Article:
Maintenance, leasing issues lead to special education bus snafus
In the 2010-2011 handbook for parents and guardians of special education students, OSSE director of student transportation Michael Kovalcik wrote that an "improved preventive maintenance program ensures that your children will be riding in the safest, best maintained fleet ever operated by the OSSE Division of Transportation."
But Kovalcik's message on Wednesday was not so encouraging. He said an "unprecedented" number of buses requiring summer maintenance, combined with leased replacement buses that fell through a few weeks before the beginning of the school year, has triggered the flurry of late--or non-existent--pick ups and drop offs for special ed kids. Kovalcik did not respond to a follow up e-mail asking when and how the situation might get fixed.
On Tuesday the Children's Law Center (CLC) sent a letter to District officials expressing alarm about the deterioration of bus service for the city's 4,000 special needs children to public and private schools across the region. CLC executive director Judith Sandalow described a series of incidents involving emotionally disturbed or medically fragile children who were forced to spend two and three hours on buses, or who were not picked up at all for days at a time. Service also appears to have suffered because DCPS was not providing accurate or timely student information for OSSE's data base.
Responsibility for special ed bus service, under federal court supervision for much of the last decade, has been gradually transitioning to OSSE. An order signed by U.S. District Judge Paul L. Friedman last May opened the door to OSSE taking full control by Oct. 1. That has now been pushed back until at least Dec. 1.
David Gilmore, Friedman's transportation master, acknowledged Wednesday that there have been "some significant operational problems with school bus transportation since the opening of school," and that he has asked for a full report from Kovalcik. He said he has also brought in an outside expert to assess OSSE's problems. Sometime before Dec. 1, Gilmore said, he will make a recommendation to the court.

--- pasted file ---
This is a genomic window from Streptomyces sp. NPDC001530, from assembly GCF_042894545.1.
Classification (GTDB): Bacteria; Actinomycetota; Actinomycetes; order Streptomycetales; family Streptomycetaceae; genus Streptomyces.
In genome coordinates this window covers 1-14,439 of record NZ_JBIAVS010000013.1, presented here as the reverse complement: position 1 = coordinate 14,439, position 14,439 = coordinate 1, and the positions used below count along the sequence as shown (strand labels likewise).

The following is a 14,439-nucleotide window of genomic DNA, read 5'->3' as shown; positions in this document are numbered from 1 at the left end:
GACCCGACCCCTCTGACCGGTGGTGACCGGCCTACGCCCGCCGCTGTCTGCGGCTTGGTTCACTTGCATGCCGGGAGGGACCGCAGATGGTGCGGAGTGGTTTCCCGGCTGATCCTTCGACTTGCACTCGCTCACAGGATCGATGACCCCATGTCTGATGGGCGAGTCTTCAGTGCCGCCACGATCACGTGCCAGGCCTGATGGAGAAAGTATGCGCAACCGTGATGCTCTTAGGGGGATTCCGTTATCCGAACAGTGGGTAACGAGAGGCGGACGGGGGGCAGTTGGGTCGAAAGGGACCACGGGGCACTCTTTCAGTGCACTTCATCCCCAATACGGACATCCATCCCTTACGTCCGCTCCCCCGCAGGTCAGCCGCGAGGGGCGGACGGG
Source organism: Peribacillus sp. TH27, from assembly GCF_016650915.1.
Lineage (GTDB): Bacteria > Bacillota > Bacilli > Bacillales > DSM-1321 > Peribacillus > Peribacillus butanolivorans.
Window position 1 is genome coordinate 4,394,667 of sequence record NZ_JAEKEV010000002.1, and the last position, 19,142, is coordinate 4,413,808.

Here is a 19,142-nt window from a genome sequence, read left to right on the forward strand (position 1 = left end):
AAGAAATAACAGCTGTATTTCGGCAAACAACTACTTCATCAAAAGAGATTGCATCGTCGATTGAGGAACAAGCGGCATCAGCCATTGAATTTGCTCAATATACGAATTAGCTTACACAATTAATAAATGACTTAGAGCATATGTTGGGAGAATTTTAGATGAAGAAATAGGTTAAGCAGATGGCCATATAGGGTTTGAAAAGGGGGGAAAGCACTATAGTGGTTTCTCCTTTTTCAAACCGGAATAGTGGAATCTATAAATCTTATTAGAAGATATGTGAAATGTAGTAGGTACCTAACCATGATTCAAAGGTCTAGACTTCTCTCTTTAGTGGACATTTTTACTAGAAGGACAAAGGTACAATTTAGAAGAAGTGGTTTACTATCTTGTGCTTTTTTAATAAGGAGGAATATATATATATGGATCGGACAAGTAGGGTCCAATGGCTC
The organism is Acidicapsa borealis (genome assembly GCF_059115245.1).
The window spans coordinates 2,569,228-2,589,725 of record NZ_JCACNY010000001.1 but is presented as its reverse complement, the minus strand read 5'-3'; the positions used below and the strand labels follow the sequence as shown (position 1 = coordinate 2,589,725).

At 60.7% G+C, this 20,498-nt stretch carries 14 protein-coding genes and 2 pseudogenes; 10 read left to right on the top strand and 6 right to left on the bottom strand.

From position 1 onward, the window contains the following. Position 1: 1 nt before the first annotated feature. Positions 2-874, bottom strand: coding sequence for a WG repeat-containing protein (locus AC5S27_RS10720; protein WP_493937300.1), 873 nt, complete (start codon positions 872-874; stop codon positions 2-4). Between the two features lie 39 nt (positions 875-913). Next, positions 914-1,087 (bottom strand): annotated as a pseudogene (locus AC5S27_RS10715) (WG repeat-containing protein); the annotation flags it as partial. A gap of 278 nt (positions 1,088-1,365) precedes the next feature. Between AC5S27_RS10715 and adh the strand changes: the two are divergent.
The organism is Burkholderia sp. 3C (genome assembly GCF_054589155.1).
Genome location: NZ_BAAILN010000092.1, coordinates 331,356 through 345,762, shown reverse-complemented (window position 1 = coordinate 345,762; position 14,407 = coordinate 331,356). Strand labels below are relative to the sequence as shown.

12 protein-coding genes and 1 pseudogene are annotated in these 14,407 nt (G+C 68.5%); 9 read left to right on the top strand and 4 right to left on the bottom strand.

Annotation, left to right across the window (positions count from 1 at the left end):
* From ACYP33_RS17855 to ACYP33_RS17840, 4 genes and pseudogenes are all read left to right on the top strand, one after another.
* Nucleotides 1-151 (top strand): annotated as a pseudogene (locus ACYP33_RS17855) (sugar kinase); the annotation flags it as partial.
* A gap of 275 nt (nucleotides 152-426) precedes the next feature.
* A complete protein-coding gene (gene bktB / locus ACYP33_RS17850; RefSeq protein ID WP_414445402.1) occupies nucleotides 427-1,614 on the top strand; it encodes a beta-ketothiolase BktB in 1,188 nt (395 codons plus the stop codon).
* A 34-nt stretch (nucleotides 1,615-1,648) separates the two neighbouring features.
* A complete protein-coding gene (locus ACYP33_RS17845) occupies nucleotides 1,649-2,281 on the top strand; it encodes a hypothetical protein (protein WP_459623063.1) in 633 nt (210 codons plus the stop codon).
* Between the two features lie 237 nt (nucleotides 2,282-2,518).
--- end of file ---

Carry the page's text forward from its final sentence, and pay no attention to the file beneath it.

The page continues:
He added that the opening of the school year is "always hellacious," marked by challenges in sorting out new students and bus routes. Last year, a new computerized routing system actually ended up deleting student names from routes. Gilmore said the problems were resolved, but that the current issues are more serious than the usual early glitches.
"Service is improving, but at a slower rate than is acceptable," Gilmore said.
Marrianne McMullen, chief of staff the DCPS Office of Family and Public Engagement, said it took extra steps this year to avoid transportation snags. She said the school system contracted with a private transportation company to provide temporary, on-demand service during the first three weeks of school to students who had late changes made to their transportation needs.
She also said it was difficult to address the specific examples cited by Sandalow without knowing the students involved (Sandalow didn't include the names). But she said any parent using the District's Parent Call Center would have received the temporary service. The only exceptions would have been if the student's IEP said he or she was ineligible for transportation, or that the student was not enrolled in the correct school.
McMullen said the examples cited in yesterday's posting "do not accurately reflect the quality of the services provided."
Follow D.C. Schools Insider every day at washingtonpost.com/dc- schools. And for admissions advice, college news and links to campus papers, please check out our new Higher Education page at washingtonpost.com/higher-ed. Bookmark it!
Posted by: valo1 | September 28, 2010 11:48 PM | Report abuse